College Prep Tips For Homeschool Students
I’m not going to lie. Homeschooling high school takes some planning and preparation that the earlier years didn’t require. In the elementary and middle school years, the goal is to give students a good base of knowledge and skills to get them ready for high school. The goal of high school is to get students ready for life.
Some students will enter the workforce and others will go to college. If your student plans on going to college, here are some college prep tips for homeschool students that will help you prepare them to get there.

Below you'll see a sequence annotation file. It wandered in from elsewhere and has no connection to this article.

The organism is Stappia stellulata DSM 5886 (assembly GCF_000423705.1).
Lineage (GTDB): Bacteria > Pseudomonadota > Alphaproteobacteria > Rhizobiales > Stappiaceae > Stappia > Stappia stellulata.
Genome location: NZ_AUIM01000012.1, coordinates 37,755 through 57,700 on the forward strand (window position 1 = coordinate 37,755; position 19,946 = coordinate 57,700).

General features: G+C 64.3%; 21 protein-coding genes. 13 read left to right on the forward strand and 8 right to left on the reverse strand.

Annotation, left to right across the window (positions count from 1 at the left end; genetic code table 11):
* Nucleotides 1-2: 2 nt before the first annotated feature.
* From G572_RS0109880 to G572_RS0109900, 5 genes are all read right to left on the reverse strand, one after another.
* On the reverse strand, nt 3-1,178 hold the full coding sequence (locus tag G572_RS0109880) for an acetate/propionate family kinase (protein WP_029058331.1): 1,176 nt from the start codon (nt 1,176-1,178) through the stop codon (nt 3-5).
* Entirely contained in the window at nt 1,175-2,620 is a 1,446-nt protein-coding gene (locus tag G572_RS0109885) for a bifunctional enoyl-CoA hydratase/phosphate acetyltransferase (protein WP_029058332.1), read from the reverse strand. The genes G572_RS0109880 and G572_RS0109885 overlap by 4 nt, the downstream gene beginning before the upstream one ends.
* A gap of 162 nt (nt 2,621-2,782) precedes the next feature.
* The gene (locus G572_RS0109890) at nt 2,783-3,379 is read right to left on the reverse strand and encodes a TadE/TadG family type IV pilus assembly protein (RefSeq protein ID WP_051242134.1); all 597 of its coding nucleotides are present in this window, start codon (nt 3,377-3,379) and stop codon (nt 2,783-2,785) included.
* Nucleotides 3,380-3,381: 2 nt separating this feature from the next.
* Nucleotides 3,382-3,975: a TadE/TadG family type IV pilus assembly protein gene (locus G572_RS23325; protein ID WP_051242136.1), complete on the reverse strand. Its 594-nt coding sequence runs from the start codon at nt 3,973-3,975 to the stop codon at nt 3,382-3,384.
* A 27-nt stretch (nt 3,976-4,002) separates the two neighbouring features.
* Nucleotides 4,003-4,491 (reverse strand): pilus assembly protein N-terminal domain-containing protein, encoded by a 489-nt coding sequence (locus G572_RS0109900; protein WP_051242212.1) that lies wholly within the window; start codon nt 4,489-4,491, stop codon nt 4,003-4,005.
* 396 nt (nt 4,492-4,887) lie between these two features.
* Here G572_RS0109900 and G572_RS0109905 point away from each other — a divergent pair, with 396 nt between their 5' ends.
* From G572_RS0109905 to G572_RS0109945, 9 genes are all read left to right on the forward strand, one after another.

College Prep Tips
Teach Independent Learning
When a student gets to college, it will be shockingly apparent that the days of being spoon-fed information and having someone reminding them to do their work is over. College students need to be independent learners. This is a skill that should be developed before a student even gets there.
Your high school student needs to develop independent learning skills early, so they can be ready to jump right into college work. Start teaching independence in middle school. Teach the how to find information on their own. Show them how to follow a syllabus. Assign project that they have to finish on their own. By the time your student finishes high school, they should be independent learners ready for college and the world.
Plan All 4 Years At Once